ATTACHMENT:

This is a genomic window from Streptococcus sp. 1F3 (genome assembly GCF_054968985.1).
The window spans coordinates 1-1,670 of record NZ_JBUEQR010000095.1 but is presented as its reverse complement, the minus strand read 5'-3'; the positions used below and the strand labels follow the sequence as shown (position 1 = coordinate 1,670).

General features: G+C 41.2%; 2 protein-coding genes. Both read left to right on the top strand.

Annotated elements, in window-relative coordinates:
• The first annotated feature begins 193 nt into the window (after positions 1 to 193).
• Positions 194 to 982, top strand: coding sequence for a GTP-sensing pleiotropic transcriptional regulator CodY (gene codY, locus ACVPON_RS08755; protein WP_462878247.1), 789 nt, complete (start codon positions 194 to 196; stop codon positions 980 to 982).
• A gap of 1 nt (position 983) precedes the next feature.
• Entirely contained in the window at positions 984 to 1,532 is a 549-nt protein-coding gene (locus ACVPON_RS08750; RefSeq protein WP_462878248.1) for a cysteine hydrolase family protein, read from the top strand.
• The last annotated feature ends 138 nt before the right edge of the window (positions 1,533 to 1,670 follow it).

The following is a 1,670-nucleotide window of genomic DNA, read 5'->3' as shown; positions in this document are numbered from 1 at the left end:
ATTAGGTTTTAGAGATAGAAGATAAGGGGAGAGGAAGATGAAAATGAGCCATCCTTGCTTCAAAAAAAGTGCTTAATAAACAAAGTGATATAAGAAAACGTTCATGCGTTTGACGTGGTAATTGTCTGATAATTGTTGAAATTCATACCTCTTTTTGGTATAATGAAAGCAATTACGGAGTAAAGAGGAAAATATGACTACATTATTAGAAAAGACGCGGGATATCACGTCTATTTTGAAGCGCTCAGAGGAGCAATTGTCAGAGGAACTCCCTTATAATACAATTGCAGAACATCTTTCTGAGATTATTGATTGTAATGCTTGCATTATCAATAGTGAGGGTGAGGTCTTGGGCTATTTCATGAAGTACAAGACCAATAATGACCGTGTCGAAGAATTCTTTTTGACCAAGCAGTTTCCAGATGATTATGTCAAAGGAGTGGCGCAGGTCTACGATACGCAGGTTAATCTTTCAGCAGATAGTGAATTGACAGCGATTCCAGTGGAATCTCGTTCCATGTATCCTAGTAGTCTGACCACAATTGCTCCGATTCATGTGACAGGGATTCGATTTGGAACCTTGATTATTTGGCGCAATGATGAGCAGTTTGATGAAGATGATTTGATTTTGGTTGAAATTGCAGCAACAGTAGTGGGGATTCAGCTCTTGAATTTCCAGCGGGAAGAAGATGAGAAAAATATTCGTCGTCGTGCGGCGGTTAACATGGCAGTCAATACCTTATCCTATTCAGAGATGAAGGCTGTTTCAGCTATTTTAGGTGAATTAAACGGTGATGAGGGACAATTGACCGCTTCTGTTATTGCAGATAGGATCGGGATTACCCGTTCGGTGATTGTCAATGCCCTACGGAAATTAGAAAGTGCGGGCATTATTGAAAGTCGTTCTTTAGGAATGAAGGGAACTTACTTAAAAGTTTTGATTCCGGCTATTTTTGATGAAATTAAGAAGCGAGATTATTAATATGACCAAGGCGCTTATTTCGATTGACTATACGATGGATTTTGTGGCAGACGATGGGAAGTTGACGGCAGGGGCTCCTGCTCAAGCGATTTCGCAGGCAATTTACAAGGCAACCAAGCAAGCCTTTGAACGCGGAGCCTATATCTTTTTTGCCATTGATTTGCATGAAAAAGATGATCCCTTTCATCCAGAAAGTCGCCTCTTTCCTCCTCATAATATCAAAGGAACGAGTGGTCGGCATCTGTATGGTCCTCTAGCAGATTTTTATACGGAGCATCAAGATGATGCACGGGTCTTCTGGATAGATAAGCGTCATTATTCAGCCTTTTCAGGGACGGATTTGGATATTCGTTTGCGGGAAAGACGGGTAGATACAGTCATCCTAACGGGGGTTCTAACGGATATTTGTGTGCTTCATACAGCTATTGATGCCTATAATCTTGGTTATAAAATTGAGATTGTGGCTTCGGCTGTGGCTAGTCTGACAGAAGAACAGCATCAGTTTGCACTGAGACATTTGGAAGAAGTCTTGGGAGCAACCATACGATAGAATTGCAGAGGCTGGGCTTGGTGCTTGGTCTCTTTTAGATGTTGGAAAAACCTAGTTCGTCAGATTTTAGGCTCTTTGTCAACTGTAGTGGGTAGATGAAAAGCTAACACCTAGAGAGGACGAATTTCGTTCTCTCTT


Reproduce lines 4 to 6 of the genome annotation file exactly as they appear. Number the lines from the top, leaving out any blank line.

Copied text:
Annotated elements, in window-relative coordinates:
• The first annotated feature begins 193 nt into the window (after positions 1 to 193).
• Positions 194 to 982, top strand: coding sequence for a GTP-sensing pleiotropic transcriptional regulator CodY (gene codY, locus ACVPON_RS08755; protein WP_462878247.1), 789 nt, complete (start codon positions 194 to 196; stop codon positions 980 to 982).